Tag Archive: pratyabijna hrdayam

Madya Vikashac Cittananda Labhah (and moving from the core)

After my morning practice, while I was riding on the bus to Georgetown yesterday to volunteer at the Lantern, the sutra “madyama vikasha cittananda labah,” Pratyabijna Hrdayam, 17, started resonating in the forefront of my consciousness.  Swami Shantananda in The Splendor of Recognition, translates this sutra as “[t]he bliss of Consciousness is attained through the expansion of the center.” What an elegant reminder of the true purpose of practice and the essential basis for the alignment principle of “stabilize the periphery; move from the core” about which I wrote yesterday.

When we practice, we seek to go inward to discover that of our true nature that is light-filled and joyous.  We do so not just to stay in that place still and inert, but so that we can then extend out into every thought and action from a place of illuminated, blissful wisdom.  It will not change the fact of difficulties, challenges, strains, etc, but when we stabilize the outside, remember to go inward, and find the inner space of stillness and light, then when we move back outward into the world, we will be better able to respond in the highest.

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Pratyabijna Hrdayam Sutra 17 (and organic energy)

The 17th sutra is “madhya vikasha cittananda labhah,” which is translated by Swami Shantananda as “the bliss of Consciousness is attained through expansion of the center.”

Madyama, in our physical embodiment is the central channel, the sushumna nadi that runs vertically in the space of the spine.  One of the key actions of Anusara’s organic energy is expansion from the midline.  It is, in its essence, using the body to physically explore the bliss that comes from the expansion from the center.

If we can get bliss just from expanding, then why would we first draw in?  In applying the Anusara principles, we use muscular energy first.  We hug into our core before reaching out.  This parallels the yoga texts.  If, for example, one already embodies the perfect bliss of consciousness, one doesn’t need to study the sutras or to practice yoga, one would just live from that place of perfect bliss.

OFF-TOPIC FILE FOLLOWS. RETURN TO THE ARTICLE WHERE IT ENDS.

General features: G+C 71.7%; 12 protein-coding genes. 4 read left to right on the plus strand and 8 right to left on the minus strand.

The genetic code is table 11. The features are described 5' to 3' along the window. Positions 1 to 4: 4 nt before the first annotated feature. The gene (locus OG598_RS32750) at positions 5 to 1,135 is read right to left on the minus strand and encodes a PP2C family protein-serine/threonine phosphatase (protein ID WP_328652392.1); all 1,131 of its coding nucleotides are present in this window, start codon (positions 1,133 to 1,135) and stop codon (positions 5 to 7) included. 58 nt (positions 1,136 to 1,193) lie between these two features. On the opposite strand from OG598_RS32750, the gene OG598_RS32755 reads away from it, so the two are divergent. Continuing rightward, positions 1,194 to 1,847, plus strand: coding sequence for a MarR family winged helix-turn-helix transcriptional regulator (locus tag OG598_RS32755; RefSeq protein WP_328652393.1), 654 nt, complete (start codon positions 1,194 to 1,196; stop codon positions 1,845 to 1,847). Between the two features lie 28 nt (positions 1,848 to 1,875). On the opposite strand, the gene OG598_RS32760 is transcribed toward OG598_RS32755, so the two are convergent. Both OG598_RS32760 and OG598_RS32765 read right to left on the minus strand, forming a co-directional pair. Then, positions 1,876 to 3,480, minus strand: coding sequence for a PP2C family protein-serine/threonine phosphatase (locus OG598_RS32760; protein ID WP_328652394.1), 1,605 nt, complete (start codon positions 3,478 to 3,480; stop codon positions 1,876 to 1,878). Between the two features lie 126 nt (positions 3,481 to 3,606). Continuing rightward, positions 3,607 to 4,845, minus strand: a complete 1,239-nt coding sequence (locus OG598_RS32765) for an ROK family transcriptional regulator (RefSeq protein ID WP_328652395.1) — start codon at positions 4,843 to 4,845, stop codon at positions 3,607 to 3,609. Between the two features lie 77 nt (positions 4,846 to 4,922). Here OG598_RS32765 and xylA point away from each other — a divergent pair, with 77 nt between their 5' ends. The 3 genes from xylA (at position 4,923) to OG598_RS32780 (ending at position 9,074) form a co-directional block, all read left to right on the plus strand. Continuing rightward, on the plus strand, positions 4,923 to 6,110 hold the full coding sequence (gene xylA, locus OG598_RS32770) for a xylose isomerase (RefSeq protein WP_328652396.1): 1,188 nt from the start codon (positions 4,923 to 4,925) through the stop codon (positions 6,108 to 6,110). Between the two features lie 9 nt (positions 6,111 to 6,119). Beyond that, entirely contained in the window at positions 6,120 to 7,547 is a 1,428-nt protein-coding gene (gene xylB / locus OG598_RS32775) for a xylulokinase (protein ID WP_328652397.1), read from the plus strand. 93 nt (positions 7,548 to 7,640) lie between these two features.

The way I think about it in terms of the Anusara principles, if one were perfectly open to grace and lived being fully open to and expressive of grace, there would be no need to explore, learn, or study any of the other principles.  That’s a rare being though.  Most of us, and definitely me, need practice to discover and embody even a glimpse of perfect bliss and grace.  So the expansion from the center comes after consciously softening and opening, after intentionally drawing in to strengthen and embrace, after making with discrimination further expansion, and after drawing in to contentrate mind and body with honed intensity.  With ever more refinement and practice, we then can experience and make offering a deeper bliss when we expand from our center.

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“Jiva is Shiva”

The inside book flap on Jaideva Singh’s translation and commentary on the Pratyabijna Hrdayam, say “Jiva is Shiva.”  Singh notes that “pratyabijna” means recognition.  The tantric philosophy underlying this work holds that by have acted from absolute freedom (svatantriya) to become embodied (jiva), Shiva has forgotten his true nature.  The point of the teachings in these 20 sutras is to help us, as embodied beings who have forgotten, to remember our shiva nature.  What does this mean from a practical perspective?  I think the point is to teach us to try to act and live reverently, to try not only to choose to seek the good for ourselves and others, but to see it.

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